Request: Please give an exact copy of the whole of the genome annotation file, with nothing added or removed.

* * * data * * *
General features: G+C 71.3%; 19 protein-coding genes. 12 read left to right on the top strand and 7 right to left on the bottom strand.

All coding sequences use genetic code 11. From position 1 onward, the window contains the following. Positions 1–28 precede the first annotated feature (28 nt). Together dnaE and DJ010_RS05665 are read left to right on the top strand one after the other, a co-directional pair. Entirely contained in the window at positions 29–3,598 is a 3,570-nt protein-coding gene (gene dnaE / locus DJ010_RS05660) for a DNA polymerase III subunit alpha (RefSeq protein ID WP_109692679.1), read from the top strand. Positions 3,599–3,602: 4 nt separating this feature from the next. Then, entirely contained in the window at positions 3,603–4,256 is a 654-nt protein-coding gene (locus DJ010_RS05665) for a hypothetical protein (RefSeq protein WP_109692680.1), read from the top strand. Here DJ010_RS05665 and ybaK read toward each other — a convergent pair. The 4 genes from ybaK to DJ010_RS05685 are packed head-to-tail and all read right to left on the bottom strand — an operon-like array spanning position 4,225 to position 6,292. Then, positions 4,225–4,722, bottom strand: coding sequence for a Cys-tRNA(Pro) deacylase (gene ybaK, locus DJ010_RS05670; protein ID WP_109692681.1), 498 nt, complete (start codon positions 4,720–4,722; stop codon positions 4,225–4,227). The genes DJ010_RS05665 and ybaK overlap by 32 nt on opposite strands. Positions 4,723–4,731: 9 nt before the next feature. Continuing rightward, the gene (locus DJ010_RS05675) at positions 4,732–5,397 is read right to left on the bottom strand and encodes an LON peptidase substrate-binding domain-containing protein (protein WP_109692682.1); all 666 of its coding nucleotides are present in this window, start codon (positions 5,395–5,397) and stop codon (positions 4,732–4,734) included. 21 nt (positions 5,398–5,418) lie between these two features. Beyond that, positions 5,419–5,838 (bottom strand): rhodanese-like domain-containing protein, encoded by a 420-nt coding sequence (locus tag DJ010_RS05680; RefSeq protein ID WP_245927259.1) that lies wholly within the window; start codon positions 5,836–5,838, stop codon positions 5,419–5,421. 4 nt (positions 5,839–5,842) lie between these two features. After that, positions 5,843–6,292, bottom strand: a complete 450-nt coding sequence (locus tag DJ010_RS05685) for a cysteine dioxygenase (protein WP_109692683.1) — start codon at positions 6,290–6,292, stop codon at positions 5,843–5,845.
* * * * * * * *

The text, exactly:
General features: G+C 71.3%; 19 protein-coding genes. 12 read left to right on the top strand and 7 right to left on the bottom strand.

All coding sequences use genetic code 11. From position 1 onward, the window contains the following. Positions 1–28 precede the first annotated feature (28 nt). Together dnaE and DJ010_RS05665 are read left to right on the top strand one after the other, a co-directional pair. Entirely contained in the window at positions 29–3,598 is a 3,570-nt protein-coding gene (gene dnaE / locus DJ010_RS05660) for a DNA polymerase III subunit alpha (RefSeq protein ID WP_109692679.1), read from the top strand. Positions 3,599–3,602: 4 nt separating this feature from the next. Then, entirely contained in the window at positions 3,603–4,256 is a 654-nt protein-coding gene (locus DJ010_RS05665) for a hypothetical protein (RefSeq protein WP_109692680.1), read from the top strand. Here DJ010_RS05665 and ybaK read toward each other — a convergent pair. The 4 genes from ybaK to DJ010_RS05685 are packed head-to-tail and all read right to left on the bottom strand — an operon-like array spanning position 4,225 to position 6,292. Then, positions 4,225–4,722, bottom strand: coding sequence for a Cys-tRNA(Pro) deacylase (gene ybaK, locus DJ010_RS05670; protein ID WP_109692681.1), 498 nt, complete (start codon positions 4,720–4,722; stop codon positions 4,225–4,227). The genes DJ010_RS05665 and ybaK overlap by 32 nt on opposite strands. Positions 4,723–4,731: 9 nt before the next feature. Continuing rightward, the gene (locus DJ010_RS05675) at positions 4,732–5,397 is read right to left on the bottom strand and encodes an LON peptidase substrate-binding domain-containing protein (protein WP_109692682.1); all 666 of its coding nucleotides are present in this window, start codon (positions 5,395–5,397) and stop codon (positions 4,732–4,734) included. 21 nt (positions 5,398–5,418) lie between these two features. Beyond that, positions 5,419–5,838 (bottom strand): rhodanese-like domain-containing protein, encoded by a 420-nt coding sequence (locus tag DJ010_RS05680; RefSeq protein ID WP_245927259.1) that lies wholly within the window; start codon positions 5,836–5,838, stop codon positions 5,419–5,421. 4 nt (positions 5,839–5,842) lie between these two features. After that, positions 5,843–6,292, bottom strand: a complete 450-nt coding sequence (locus tag DJ010_RS05685) for a cysteine dioxygenase (protein WP_109692683.1) — start codon at positions 6,290–6,292, stop codon at positions 5,843–5,845.